5 Numbers That Tell the Story Of the Vikings-Giants Game

Photo Credit: Matt Krohn-USA TODAY Sports

Sunday was the perfect microcosm of the 2022 Minnesota Vikings. They played a close game as their defense bled yards again. The Vikings were 11-0 in one-score games during the regular season. But they came up on the losing side in the game that mattered the most.

The offense played a mostly brilliant game, even as Justin Jefferson was boxed up. T.J. Hockenson torched the New York Giants for the second time in four games, catching 10 passes for 129 yards. However, he will be best remembered for catching a checkdown pass short of the first-down marker on a fourth-and-eight to end the season.

Kirk Cousins is taking a lot of the blame for throwing that pass. But while the play itself left much to be desired, we shouldn’t forget how poorly the defense played. The Vikings’ defense gave up 431 yards, the 10th time in 18 games that they surrendered at least 400 yards. Veteran players will surely be replaced in the offseason. Will Minnesota let defensive coordinator Ed Donatell go as well?

Although it was a disappointing way to end the season, we shouldn’t view this season as a disappointment overall. The Vikings exceeded expectations with a rookie head coach. Kevin O’Connell will enter his second offseason with a better understanding of the players he has inherited. Hopefully, getting back some injured rookies from the 2022 draft class gives them younger contributors and starters along the roster. This week is bleak, but the future is bright.

Here are five numbers that tell the story of the Vikings-Giants game.


In his first playoff game, Jefferson only caught one pass for four yards in the second half. The Giants did all they could to hold him in check. Three defenders surrounded Jefferson on Minnesota’s final offensive play. Because of this, Cousins checked down to Hockenson, who was five yards short of the first-down marker.

Jefferson was getting involved early in the game, but his overall production was still minimal. His final stat line was seven catches, but for only 47 yards. After chasing the single-season receiving record for 16 weeks, Jefferson cooled off. Minnesota’s opponents held him under 100 yards in the final three games to end the year.


Despite Jefferson’s lack of production, his presence opened up the rest of the passing game. Cousins took advantage, finishing with a passer rating of 112.9. This was the product of completing 31 of 39 passes for 273 yards and two touchdowns through the air. Minnesota’s first touchdown came when Cousins snuck in on a one-yard run.

Cousins was also protected pretty well all day, as he didn’t take any sacks. Some will call his final pass to Hockenson too conservative, but Cousins had Giants defensive tackle Dexter Lawrence barreling down on him. The pass may not have been what was drawn up, but Cousins did what he could to keep the ball in play.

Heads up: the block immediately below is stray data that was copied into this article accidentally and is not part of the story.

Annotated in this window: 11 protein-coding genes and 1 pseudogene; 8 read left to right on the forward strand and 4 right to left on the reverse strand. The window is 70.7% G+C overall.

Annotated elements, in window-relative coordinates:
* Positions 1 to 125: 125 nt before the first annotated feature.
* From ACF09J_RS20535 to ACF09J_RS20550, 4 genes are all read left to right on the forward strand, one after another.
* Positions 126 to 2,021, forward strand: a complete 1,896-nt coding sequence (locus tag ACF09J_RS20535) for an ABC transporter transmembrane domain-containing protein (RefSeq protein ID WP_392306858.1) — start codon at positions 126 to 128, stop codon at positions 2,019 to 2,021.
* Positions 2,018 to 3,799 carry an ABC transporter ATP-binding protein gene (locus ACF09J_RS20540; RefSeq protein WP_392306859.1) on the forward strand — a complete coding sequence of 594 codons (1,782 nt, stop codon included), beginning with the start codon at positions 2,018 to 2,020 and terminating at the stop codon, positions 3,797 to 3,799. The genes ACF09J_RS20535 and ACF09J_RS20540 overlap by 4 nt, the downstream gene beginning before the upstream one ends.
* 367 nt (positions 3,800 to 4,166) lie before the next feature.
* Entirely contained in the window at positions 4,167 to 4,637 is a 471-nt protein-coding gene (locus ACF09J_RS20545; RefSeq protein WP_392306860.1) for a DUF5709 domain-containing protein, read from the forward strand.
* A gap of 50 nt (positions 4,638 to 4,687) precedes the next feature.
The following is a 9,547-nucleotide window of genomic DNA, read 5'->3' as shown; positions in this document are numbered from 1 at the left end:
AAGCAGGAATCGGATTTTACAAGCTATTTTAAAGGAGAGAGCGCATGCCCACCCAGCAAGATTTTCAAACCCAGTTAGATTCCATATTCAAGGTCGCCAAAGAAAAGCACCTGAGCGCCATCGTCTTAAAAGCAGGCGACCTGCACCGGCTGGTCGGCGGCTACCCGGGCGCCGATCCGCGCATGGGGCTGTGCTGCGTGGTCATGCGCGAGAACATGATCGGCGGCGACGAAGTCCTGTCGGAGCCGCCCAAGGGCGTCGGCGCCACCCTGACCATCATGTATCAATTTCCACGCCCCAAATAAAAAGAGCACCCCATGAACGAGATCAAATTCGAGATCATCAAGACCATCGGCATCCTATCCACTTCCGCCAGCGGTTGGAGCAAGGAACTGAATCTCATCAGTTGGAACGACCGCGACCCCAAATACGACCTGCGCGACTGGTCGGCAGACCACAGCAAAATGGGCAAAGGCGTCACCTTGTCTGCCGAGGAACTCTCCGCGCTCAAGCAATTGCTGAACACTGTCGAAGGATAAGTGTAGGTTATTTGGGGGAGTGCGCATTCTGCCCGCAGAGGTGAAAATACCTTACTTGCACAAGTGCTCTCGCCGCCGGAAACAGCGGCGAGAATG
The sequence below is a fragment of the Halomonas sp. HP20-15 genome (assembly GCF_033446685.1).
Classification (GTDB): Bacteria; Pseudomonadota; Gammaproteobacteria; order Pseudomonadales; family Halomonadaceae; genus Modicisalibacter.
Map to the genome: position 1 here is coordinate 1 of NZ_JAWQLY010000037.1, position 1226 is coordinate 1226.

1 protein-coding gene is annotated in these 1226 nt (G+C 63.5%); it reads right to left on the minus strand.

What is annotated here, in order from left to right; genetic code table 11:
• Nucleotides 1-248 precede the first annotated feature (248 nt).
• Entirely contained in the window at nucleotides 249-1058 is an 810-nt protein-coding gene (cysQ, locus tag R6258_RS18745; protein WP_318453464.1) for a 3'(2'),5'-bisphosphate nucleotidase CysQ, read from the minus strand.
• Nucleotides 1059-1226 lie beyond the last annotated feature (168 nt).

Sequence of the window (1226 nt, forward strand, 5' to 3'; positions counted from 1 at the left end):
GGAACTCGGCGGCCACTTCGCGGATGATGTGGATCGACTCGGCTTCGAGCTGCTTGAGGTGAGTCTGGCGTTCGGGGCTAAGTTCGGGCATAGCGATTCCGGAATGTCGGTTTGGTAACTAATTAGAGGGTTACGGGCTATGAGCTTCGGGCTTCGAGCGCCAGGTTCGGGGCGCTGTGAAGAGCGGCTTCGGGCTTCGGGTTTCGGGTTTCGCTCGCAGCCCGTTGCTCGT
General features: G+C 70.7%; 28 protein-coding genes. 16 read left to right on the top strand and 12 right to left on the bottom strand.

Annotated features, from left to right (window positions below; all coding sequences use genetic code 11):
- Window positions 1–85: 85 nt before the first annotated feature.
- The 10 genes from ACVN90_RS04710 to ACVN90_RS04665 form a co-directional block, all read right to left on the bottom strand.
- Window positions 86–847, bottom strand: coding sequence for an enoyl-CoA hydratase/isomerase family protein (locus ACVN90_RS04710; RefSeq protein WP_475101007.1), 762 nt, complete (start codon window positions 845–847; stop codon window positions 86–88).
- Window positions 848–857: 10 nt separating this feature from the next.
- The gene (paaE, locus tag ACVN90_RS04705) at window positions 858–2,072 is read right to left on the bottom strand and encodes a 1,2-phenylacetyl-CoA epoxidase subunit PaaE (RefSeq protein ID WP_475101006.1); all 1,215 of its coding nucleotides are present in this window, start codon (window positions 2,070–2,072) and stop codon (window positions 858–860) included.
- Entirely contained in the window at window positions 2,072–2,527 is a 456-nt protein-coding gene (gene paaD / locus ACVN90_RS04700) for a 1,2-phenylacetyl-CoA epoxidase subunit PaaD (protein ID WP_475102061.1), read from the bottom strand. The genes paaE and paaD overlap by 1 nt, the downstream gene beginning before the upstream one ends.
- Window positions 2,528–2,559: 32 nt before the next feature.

After preaching “situational football” all year, the Vikings’ defense failed on the season’s biggest stage. They forced only two punts all day, as one came after a brutal drop on third down that would have almost iced the game for the Giants before the two-minute warning. Two additional drives that didn’t end in points came at the end of each half as New York opted for kneel-downs.

The two key takeaways that swung momentum in the Vikings’ favor on Christmas Eve were missing on Sunday. Minnesota allowed the Giants to control the ball and eat up yardage. It was the fifth time the Vikings failed to force a turnover all season. They were 1-4 in those games.


Daniel Jones looked like a franchise quarterback for the second time in four games. The fourth-year quarterback threw for 301 yards on Sunday, his highest output in a victory this season. His previous high in a victory was 217 yards against the Packers in Week 5.

It was his third-highest output in the entire season. He threw for 341 yards against the Lions in a Week 11 loss and then 334 yards against, you guessed it, the Vikings three weeks ago.


Jones hurt the Vikings on the ground as well. He ran for 78 yards on 17 carries. That’s only 4.6 yards-per-rush, but it also includes his four kneel-downs. Take those out, and he ran 13 times for 82 yards, a healthy 6.3 yards-per-carry.

According to Pro Football Focus (PFF), only six of these runs came off of scrambles. The Giants drew up sweeps for Jones in addition to the times he’d keep the ball on run-pass options (RPOs). When the two teams played on Christmas Eve, Jones ran only four times but for 34 yards. The Giants were much more intentional in getting him to use his legs on Sunday.

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